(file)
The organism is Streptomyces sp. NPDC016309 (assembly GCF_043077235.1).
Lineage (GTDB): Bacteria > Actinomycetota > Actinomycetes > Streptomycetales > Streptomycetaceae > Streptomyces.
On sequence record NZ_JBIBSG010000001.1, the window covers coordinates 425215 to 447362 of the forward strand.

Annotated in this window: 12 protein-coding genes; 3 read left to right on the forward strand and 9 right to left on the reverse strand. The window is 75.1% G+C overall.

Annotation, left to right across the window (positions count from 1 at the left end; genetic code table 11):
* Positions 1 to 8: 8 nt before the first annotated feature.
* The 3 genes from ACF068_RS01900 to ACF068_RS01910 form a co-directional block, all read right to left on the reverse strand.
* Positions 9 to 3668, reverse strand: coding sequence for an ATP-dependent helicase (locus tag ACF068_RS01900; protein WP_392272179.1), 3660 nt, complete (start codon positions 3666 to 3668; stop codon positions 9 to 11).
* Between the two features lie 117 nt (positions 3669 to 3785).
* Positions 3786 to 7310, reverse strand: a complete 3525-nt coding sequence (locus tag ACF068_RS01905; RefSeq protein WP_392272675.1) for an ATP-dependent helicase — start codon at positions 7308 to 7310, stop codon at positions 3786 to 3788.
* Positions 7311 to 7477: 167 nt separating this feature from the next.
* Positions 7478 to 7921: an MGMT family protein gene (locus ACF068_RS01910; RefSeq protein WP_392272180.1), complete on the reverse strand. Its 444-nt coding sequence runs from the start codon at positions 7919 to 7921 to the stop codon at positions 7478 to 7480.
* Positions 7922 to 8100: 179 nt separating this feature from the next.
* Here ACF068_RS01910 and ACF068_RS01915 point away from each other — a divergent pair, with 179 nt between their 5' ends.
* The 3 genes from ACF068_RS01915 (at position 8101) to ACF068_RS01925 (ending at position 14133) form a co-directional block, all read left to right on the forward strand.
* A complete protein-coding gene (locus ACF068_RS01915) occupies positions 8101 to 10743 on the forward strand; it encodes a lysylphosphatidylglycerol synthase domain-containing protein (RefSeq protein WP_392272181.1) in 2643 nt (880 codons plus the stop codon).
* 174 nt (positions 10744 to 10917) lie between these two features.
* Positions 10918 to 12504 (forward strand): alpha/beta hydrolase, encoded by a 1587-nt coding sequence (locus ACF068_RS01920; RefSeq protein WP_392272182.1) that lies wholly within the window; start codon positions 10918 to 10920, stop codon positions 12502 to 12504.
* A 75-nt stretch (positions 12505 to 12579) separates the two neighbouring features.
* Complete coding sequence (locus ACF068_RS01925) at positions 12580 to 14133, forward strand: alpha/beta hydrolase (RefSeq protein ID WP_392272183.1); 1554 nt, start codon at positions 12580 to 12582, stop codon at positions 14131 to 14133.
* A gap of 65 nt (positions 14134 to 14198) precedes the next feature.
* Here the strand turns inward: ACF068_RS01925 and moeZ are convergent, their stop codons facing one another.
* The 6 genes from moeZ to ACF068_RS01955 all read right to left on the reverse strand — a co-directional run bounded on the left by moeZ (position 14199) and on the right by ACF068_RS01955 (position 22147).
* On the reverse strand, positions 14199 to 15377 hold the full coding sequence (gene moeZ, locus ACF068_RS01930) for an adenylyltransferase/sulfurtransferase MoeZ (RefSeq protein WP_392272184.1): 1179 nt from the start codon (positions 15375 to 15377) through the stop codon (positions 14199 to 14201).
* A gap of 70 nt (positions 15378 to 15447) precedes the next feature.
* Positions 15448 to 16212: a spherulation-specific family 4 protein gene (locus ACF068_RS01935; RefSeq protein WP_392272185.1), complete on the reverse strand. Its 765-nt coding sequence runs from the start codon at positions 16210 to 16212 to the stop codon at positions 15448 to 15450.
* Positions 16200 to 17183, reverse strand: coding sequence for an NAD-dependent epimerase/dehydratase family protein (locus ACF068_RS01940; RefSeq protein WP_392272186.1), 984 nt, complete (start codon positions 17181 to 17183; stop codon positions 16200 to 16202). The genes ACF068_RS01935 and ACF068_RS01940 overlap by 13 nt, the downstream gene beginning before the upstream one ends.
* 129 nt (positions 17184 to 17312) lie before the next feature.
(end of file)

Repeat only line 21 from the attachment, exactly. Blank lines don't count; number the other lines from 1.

* A gap of 65 nt (positions 14134 to 14198) precedes the next feature.